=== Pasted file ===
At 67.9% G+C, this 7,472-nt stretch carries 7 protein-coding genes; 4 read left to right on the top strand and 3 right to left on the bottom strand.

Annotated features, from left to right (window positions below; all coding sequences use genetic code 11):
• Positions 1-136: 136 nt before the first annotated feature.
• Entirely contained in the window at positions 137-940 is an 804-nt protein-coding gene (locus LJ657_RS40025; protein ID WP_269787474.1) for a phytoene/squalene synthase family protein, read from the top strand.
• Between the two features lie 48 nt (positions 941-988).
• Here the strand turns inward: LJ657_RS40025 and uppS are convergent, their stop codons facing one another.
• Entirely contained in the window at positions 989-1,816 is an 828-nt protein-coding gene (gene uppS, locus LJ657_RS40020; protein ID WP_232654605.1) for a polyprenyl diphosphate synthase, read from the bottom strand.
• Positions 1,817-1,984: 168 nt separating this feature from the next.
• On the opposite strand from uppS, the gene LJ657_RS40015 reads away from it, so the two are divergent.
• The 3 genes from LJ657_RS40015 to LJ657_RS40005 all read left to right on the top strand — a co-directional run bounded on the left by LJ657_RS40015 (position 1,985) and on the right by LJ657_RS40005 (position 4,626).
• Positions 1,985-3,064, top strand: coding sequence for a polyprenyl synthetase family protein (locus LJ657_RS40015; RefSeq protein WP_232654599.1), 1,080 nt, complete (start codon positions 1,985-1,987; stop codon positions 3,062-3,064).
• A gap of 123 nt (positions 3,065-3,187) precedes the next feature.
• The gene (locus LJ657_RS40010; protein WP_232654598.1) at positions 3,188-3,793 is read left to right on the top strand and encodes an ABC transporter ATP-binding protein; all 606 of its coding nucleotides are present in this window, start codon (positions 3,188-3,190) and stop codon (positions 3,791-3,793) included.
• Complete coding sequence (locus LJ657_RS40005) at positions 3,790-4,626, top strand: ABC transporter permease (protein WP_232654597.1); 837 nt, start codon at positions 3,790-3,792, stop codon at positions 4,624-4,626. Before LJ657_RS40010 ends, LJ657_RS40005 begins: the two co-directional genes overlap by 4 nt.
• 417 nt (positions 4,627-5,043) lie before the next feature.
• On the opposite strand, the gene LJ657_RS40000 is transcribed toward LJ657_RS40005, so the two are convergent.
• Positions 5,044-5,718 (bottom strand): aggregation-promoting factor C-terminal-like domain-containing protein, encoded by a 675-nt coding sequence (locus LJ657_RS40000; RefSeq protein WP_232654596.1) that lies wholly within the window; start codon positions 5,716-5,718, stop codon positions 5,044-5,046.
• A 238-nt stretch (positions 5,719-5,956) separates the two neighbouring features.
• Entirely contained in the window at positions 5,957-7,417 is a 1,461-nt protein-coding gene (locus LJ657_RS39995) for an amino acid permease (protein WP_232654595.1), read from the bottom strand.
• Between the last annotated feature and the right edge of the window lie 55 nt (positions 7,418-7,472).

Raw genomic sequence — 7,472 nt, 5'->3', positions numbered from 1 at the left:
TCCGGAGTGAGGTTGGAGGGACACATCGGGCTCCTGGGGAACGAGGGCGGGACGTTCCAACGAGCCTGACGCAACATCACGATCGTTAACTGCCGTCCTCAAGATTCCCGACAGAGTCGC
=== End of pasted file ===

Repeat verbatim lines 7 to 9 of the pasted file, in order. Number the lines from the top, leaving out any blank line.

• Entirely contained in the window at positions 989-1,816 is an 828-nt protein-coding gene (gene uppS, locus LJ657_RS40020; protein ID WP_232654605.1) for a polyprenyl diphosphate synthase, read from the bottom strand.
• Positions 1,817-1,984: 168 nt separating this feature from the next.
• On the opposite strand from uppS, the gene LJ657_RS40015 reads away from it, so the two are divergent.